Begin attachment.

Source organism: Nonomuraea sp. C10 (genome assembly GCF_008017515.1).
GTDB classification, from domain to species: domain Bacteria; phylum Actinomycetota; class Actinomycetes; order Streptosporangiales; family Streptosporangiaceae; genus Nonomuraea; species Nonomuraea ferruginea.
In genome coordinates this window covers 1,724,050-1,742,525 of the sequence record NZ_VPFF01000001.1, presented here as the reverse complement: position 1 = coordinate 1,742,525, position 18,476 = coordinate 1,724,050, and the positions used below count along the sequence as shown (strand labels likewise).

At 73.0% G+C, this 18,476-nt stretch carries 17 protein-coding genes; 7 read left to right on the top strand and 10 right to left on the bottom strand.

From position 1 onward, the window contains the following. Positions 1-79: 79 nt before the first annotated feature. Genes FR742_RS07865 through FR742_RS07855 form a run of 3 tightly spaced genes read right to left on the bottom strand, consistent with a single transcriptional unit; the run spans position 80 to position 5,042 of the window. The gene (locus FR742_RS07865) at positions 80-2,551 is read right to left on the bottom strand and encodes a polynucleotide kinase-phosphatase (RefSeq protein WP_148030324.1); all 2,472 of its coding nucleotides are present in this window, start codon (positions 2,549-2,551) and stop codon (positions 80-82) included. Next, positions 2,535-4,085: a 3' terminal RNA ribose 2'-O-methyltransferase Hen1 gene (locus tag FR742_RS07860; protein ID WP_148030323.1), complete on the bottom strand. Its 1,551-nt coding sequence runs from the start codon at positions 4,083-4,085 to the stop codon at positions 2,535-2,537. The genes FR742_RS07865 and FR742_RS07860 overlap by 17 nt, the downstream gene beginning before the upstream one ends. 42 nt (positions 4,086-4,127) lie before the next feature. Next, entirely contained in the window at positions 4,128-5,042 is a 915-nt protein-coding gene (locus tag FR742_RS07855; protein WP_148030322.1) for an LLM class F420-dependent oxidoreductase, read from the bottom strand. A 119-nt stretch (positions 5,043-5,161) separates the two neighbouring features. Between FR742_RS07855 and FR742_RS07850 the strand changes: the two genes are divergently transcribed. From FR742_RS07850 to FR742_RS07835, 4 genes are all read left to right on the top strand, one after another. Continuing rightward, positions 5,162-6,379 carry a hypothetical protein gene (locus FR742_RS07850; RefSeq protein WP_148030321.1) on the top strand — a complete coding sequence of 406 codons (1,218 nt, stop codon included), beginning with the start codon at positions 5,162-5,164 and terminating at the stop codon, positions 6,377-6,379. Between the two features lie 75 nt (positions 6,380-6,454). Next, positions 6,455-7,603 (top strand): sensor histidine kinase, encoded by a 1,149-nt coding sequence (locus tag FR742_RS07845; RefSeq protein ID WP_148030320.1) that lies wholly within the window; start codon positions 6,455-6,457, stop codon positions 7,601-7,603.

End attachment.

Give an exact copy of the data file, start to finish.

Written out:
Source organism: Nonomuraea sp. C10 (genome assembly GCF_008017515.1).
GTDB classification, from domain to species: domain Bacteria; phylum Actinomycetota; class Actinomycetes; order Streptosporangiales; family Streptosporangiaceae; genus Nonomuraea; species Nonomuraea ferruginea.
In genome coordinates this window covers 1,724,050-1,742,525 of the sequence record NZ_VPFF01000001.1, presented here as the reverse complement: position 1 = coordinate 1,742,525, position 18,476 = coordinate 1,724,050, and the positions used below count along the sequence as shown (strand labels likewise).

At 73.0% G+C, this 18,476-nt stretch carries 17 protein-coding genes; 7 read left to right on the top strand and 10 right to left on the bottom strand.

From position 1 onward, the window contains the following. Positions 1-79: 79 nt before the first annotated feature. Genes FR742_RS07865 through FR742_RS07855 form a run of 3 tightly spaced genes read right to left on the bottom strand, consistent with a single transcriptional unit; the run spans position 80 to position 5,042 of the window. The gene (locus FR742_RS07865) at positions 80-2,551 is read right to left on the bottom strand and encodes a polynucleotide kinase-phosphatase (RefSeq protein WP_148030324.1); all 2,472 of its coding nucleotides are present in this window, start codon (positions 2,549-2,551) and stop codon (positions 80-82) included. Next, positions 2,535-4,085: a 3' terminal RNA ribose 2'-O-methyltransferase Hen1 gene (locus tag FR742_RS07860; protein ID WP_148030323.1), complete on the bottom strand. Its 1,551-nt coding sequence runs from the start codon at positions 4,083-4,085 to the stop codon at positions 2,535-2,537. The genes FR742_RS07865 and FR742_RS07860 overlap by 17 nt, the downstream gene beginning before the upstream one ends. 42 nt (positions 4,086-4,127) lie before the next feature. Next, entirely contained in the window at positions 4,128-5,042 is a 915-nt protein-coding gene (locus tag FR742_RS07855; protein WP_148030322.1) for an LLM class F420-dependent oxidoreductase, read from the bottom strand. A 119-nt stretch (positions 5,043-5,161) separates the two neighbouring features. Between FR742_RS07855 and FR742_RS07850 the strand changes: the two genes are divergently transcribed. From FR742_RS07850 to FR742_RS07835, 4 genes are all read left to right on the top strand, one after another. Continuing rightward, positions 5,162-6,379 carry a hypothetical protein gene (locus FR742_RS07850; RefSeq protein WP_148030321.1) on the top strand — a complete coding sequence of 406 codons (1,218 nt, stop codon included), beginning with the start codon at positions 5,162-5,164 and terminating at the stop codon, positions 6,377-6,379. Between the two features lie 75 nt (positions 6,380-6,454). Next, positions 6,455-7,603 (top strand): sensor histidine kinase, encoded by a 1,149-nt coding sequence (locus tag FR742_RS07845; RefSeq protein ID WP_148030320.1) that lies wholly within the window; start codon positions 6,455-6,457, stop codon positions 7,601-7,603.